Why the Quebec government was right to hire Cossette

—Some want government work to go only to Quebec-owned agencies. They should think twice, says Eric Blais.—

On May 12, the Government of Québec announced its decision to award a significant chunk of business, worth $15 million a year for up to three years, to Cossette. The agency will be tasked with developing a strategy and campaign to build greater public understanding of the measures being taken to re-open the province in post-pandemic times.

The short-listed agencies included lg2, Cartier, Havas, Publicis, Ogilvy, and Forsman & Bodenfors. Only the first two are Quebec-owned.

Some in the Quebec ad community were quick to react on social media. How can a government that’s preaching the importance of supporting the local economy give this plum assignment to an internationally owned conglomerate?

The reaction would likely have been the same had the chosen agency been headquartered in Toronto. When the iconic rotisserie chicken restaurant chain St-Hubert was acquired by the Ontario-based owner of Swiss Chalet, some headlines said the Quebec jewel had been swallowed by “foreign interests.”

It is indeed ironic that a government that has dialled up protectionism in response to the devastating impact of the pandemic on its local economy would choose to award this assignment to an agency with foreign ownership—albeit one founded by Quebeckers and with deep roots in the province.

Some pointed out the Legault government has gone out of its way to promote Quebec-based businesses by very publicly supporting initiatives such as the recently launched Panier Bleu. As Pierre Fitzgibbon, the Minister of Economy and Innovation, declares on the website, “The Le Panier Bleu initiative encourages Quebeckers to favour local products and businesses while promoting the sustainability of businesses in all regions of Quebec. Let us remember that every dollar invested counts and helps support our local products and our expertise, which further stimulates our economy. Let’s buy local” [The translation is mine.]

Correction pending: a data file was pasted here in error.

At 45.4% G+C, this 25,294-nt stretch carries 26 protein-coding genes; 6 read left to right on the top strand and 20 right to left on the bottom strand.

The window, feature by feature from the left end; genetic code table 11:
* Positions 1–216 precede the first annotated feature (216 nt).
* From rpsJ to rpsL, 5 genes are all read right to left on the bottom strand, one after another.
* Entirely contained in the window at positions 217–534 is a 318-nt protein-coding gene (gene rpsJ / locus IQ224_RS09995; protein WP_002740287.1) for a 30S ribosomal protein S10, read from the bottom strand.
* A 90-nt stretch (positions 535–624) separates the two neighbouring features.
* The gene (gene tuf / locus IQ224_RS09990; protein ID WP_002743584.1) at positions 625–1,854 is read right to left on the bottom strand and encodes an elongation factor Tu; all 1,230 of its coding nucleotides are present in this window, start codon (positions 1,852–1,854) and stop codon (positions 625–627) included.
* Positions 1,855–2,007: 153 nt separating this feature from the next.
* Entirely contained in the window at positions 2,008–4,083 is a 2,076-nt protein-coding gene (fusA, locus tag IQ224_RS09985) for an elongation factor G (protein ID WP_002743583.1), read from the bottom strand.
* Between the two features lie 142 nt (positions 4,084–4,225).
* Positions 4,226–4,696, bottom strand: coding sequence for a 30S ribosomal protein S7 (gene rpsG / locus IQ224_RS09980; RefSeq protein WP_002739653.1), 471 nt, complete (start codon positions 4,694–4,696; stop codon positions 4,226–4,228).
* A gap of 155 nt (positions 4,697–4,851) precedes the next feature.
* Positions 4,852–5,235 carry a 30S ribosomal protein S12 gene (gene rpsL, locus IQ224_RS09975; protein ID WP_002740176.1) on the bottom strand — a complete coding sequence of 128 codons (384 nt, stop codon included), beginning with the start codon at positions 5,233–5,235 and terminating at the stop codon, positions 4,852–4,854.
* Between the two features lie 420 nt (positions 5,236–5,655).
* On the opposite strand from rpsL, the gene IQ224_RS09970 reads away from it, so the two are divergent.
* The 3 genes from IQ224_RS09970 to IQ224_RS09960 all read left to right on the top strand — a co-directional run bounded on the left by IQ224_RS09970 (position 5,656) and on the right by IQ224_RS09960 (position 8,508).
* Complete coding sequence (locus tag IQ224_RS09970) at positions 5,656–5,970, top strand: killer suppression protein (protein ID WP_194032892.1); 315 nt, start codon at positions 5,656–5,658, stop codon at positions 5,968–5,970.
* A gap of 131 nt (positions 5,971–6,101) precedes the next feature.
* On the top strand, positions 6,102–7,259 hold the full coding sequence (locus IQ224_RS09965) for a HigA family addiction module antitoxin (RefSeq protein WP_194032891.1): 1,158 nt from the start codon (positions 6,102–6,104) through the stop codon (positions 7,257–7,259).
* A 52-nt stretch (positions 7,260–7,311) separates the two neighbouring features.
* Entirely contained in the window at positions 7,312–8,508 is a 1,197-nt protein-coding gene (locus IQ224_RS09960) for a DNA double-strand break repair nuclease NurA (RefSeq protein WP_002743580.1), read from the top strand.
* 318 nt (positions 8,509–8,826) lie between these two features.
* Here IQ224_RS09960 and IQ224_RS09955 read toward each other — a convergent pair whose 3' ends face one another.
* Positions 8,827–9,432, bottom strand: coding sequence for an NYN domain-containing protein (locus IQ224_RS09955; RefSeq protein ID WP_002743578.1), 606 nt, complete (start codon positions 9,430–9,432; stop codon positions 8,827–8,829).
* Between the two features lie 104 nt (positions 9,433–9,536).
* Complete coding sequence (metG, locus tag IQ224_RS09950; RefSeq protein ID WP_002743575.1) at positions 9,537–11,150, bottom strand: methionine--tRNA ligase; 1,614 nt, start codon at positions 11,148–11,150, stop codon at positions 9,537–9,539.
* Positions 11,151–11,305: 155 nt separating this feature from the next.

But what does buy local really mean? Buy goods and services produced in Quebec? Or buy goods and services produced by Quebec-based companies? The former might be beer brewed in Montreal by a U.S.-based group. It provides local jobs and uses local vendors. The latter might be a motorized vehicle assembled in Mexico. Its owners are in Quebec, while its workers enjoy a warmer climate.

Many of those disappointed by the decision acknowledge that Cossette has the talent and capabilities to deliver. They also recognize that a large portion of the $45 million will pay local salaries and suppliers. But many feel it doesn’t deserve the business, since it’s not owned by Québécois and the profits will flow to foreign interests. Some are calling for the government to select only Quebec-owned agencies for its advertising work. They should think twice.

Quebec’s taxpayers deserve their government’s ad campaigns to be planned and executed by the most qualified talent in the province, for the greatest return on investment. Not for its return to a few private shareholders. That is presumably what the agency selection committee was tasked with in this agency search.

Attracting foreign investment and enticing foreign companies to set up shop in Quebec is an equally important way to grow the province’s economy. Global networks have made a significant contribution to Quebec’s advertising industry. Young & Rubicam’s first international office was opened in Montreal in 1932. These networks have also signed big cheques to acquire Quebec-owned agencies.

Minister Fitzgibbon asks Quebeckers to “remember that every dollar invested counts and helps support our local products and our expertise, which further stimulates our economy.” He’s right.

Investing $45 million, with Cossette or with any other shop, is good for Quebec’s economy and its advertising industry, no matter who pockets the profits. Restricting access to Quebec government business could have the perverse effect of limiting the number of communication agencies thriving in the province, resulting in fewer opportunities for local talent to earn a living, and buy local.

Eric Blais is the president of Headspace Marketing, a consultancy that helps marketers build brands in Quebec.

David Brown